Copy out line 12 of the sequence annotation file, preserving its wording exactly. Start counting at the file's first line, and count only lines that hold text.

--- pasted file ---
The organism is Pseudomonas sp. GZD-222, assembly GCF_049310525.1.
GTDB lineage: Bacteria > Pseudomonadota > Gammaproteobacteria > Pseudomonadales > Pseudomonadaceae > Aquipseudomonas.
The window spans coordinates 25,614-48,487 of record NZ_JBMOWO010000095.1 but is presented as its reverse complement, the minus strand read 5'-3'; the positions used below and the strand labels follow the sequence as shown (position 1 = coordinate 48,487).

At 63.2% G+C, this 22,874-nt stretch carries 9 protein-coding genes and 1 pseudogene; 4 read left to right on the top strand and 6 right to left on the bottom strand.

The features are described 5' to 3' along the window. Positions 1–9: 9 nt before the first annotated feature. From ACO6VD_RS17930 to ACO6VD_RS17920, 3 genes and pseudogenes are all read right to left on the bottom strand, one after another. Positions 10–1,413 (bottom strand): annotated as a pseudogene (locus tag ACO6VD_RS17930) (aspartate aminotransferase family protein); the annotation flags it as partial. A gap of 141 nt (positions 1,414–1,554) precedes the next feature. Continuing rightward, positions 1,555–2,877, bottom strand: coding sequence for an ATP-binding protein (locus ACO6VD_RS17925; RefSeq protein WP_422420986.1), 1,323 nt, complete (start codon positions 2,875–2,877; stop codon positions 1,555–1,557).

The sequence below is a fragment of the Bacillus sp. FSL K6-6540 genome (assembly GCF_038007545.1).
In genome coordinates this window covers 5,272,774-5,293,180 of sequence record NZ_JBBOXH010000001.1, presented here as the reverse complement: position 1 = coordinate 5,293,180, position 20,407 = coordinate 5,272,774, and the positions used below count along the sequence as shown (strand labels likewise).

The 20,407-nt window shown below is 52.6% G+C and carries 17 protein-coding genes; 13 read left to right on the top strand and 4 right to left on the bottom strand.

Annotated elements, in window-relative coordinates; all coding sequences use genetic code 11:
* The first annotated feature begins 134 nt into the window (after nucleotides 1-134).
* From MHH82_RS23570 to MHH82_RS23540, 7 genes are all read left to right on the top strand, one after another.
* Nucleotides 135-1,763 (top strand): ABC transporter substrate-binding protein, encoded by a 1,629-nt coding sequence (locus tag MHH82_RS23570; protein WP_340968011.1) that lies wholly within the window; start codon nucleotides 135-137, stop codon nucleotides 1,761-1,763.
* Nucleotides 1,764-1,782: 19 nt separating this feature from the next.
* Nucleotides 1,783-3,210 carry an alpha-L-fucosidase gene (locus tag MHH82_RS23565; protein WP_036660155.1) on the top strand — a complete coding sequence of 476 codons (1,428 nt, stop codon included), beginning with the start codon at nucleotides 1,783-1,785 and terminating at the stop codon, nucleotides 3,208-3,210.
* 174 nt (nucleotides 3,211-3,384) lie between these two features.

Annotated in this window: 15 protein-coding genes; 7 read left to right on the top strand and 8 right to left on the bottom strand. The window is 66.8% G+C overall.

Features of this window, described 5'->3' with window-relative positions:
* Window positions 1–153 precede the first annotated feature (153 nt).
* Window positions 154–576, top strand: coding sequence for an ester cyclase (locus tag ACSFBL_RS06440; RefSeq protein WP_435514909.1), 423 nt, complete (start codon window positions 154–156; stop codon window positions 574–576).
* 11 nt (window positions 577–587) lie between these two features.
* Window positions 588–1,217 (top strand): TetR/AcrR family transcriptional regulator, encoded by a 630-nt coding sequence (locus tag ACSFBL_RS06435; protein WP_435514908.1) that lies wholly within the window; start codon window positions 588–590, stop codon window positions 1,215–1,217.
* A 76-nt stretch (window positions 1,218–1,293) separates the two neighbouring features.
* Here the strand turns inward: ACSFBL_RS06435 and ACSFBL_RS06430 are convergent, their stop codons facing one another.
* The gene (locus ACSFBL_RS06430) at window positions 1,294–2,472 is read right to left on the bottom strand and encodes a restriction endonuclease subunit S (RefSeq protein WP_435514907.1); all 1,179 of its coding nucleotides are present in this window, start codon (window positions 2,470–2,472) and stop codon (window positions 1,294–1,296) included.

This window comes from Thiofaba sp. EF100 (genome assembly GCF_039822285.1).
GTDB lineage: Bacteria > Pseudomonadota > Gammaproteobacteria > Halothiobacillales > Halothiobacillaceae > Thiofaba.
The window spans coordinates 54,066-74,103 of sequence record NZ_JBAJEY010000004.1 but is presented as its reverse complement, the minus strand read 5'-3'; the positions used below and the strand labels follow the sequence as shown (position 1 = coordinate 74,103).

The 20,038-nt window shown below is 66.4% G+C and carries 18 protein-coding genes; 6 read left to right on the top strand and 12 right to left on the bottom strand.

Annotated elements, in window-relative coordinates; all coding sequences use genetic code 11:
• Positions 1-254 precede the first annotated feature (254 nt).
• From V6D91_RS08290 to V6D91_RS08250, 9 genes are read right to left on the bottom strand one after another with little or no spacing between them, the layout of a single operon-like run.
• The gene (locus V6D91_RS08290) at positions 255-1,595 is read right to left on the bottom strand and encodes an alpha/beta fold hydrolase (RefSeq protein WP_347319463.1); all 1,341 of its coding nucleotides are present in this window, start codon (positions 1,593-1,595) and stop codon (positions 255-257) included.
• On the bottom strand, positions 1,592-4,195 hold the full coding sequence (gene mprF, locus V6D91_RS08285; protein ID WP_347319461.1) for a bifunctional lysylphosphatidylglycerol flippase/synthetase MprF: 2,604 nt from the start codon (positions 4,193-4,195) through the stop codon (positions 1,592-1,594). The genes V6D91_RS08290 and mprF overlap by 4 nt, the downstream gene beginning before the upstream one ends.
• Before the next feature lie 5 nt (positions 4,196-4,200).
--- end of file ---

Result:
* Nucleotides 135-1,763 (top strand): ABC transporter substrate-binding protein, encoded by a 1,629-nt coding sequence (locus tag MHH82_RS23570; protein WP_340968011.1) that lies wholly within the window; start codon nucleotides 135-137, stop codon nucleotides 1,761-1,763.